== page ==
Thus, in 2021, as a result of the successful interaction of biologists, the leadership of the regional akimat (regional administration), state authorized responsible bodies, and the media, the real actions were started to eliminate the problem of illegal use of permanent trenches for fencing agricultural land in the south of the Turkestan region. It is obvious that for a comprehensive solution to the problem of mass death of animals in trenches, it is necessary to continue monitoring the situation in the Turkestan region and in other regions of Kazakhstan, to widely introduce the practice of rescuing animals from trenches before their elimination and, possibly, to amend the legislation of the Republic of Kazakhstan, including a direct ban on the use of permanent trenches for fencing agricultural land.

Local television taking an interview to highlight the problem of trenches impact on vertebrate animals.

According to unconfirmed data, such illegal use of trenches for fencing farmland is practiced not only in the Turkestan region of Kazakhstan but also abroad. Therefore, zoologists collect any reliable information on this issue.

Dr. Mark Pestov just recently came back home after the expedition to the Turkestan Region of Kazakhstan. Mark is a zoologist – herpetologist. He studies the life of cool-blooded animals – amphibians and reptiles. Several last years Mark is involved in studies and conservation of animals in Kazakhstan deserts. This is a story from Mark about new threats for wild animals that recently appeared in the deserts of Kazakhstan and the ways to solve them. All illustrations used in this review were provided and taken mostly by Mark Pestov. His contact details are

The Caspian Monitor in Central Asia

The Caspian monitor (Varanus griseus caspius) in aggressive pose – scaring possible enemies

If you will try to look for the global assessment of Desert Monitor (Varanus griseus) in IUCN Red List, you will not find this species, although many other species from this abundant genus (more than 70 species belonging to one genus – Varanus) have been already assessed. This widely distributed species, inhabiting deserts of North Africa, Central Asia and South Asia, is currently split into three subspecies by their geographic areas. The grey monitor (V.g. griseus) occurs in African deserts. The Indian desert monitor (V.g. konieczhnyi) is mainly distributed in deserts of Pakistan and north-west India. The Caspian monitor (V.g. caspius) inhabits deserts of Central Asia and neighboring southern countries: Afghanistan, Iran, Turkey and western Pakistan. In countries of Central Asia: Kazakhstan, Kyrgyzstan, Turkmenistan and Uzbekistan, it is included in the national Red Books as rare species with declining range and abundances.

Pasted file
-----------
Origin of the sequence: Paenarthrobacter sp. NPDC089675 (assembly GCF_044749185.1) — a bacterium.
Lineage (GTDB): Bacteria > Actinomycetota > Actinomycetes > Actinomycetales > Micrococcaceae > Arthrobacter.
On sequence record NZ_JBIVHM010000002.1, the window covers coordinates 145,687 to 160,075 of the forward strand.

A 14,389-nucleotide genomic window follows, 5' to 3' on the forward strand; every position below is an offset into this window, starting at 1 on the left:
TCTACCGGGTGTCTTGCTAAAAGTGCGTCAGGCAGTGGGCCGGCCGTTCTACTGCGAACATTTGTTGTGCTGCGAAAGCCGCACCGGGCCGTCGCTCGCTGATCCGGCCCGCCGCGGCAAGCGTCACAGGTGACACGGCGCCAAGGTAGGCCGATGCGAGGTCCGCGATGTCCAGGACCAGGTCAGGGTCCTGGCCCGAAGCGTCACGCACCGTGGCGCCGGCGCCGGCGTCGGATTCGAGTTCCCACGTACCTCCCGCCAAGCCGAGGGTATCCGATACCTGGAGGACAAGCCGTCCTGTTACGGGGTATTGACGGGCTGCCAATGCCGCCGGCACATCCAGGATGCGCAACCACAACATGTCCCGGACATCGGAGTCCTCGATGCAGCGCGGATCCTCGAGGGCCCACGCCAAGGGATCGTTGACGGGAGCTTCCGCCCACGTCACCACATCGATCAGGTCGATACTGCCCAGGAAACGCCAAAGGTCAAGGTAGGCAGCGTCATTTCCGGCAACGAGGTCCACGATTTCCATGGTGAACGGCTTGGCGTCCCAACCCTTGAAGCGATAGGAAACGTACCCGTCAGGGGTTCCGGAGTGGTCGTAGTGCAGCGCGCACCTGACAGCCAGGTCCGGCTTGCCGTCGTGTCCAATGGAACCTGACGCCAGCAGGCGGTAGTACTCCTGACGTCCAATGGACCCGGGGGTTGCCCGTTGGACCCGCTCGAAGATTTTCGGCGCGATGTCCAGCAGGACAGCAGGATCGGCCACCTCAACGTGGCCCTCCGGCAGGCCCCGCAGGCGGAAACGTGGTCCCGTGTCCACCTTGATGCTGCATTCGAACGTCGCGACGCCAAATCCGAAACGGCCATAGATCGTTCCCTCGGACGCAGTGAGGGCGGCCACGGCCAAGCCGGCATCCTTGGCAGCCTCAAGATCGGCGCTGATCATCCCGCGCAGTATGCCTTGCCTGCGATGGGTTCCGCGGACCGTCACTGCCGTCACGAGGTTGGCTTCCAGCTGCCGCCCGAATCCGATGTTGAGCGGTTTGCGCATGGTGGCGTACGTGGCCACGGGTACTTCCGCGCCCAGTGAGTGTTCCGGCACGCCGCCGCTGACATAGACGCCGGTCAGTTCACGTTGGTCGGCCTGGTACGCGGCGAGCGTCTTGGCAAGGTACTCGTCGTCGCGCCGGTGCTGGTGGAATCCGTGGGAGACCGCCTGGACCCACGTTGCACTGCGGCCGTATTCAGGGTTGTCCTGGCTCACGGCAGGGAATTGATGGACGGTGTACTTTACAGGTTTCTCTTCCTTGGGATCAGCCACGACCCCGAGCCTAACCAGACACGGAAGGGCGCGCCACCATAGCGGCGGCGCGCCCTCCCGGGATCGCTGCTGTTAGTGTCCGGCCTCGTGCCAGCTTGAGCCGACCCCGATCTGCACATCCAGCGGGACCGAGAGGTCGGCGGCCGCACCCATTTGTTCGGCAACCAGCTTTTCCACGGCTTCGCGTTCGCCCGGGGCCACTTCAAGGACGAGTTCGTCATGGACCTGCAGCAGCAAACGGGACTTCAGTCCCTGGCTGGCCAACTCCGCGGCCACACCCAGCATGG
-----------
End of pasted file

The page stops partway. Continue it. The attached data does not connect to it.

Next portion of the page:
The Desert or Caspian monitor is the largest lizard in Northern Eurasia: the length of adult specimens from the tip of muzzle to the tip of the tail can reach 150 cm! The Caspian monitor is usually closely associated with large colonies of gerbils (Rhombomys opimus). In its complex burrows monitors find shelters, and the rodents themselves often make up the basis food diet of this predatory reptile. From shelters in search of food, the monitor can go up to 1 km or more. In case of danger, this large lizard may briefly run at speeds up to 120 m per minute. In search of bird nests, monitors, especially young ones, cleverly climb trees and shrubs.

Caspian monitor in typical habitat in the Kyzylkum desert

Female-monitor lays up to 20 or more eggs in deep burrows with relatively high humidity. When young lizards just hatched, they are about 25 cm long. The known life span of a monitor lizard is up to 17 years. Protecting from enemies (for example, when people trying to pick them up) the monitor lizard can bite quite a bit. Probably, their saliva contains anticoagulants, as wounds inflicted them bleed for a long time.

In 2012, the herpetologist from the Institute of Zoology in Almaty (Kazakhstan), Dr. Marina Chirikova received a grant from the Rufford Foundation (The Rufford Small Grants Foundation – ) for the implementation of project: “Attention! Grey monitor lizard! ”- aimed at studying and protection of this species. As a consultant to this species, I could take part in the expedition to the northern Kyzylkum desert – the main region of the habitat of the monitor lizard in Kazakhstan.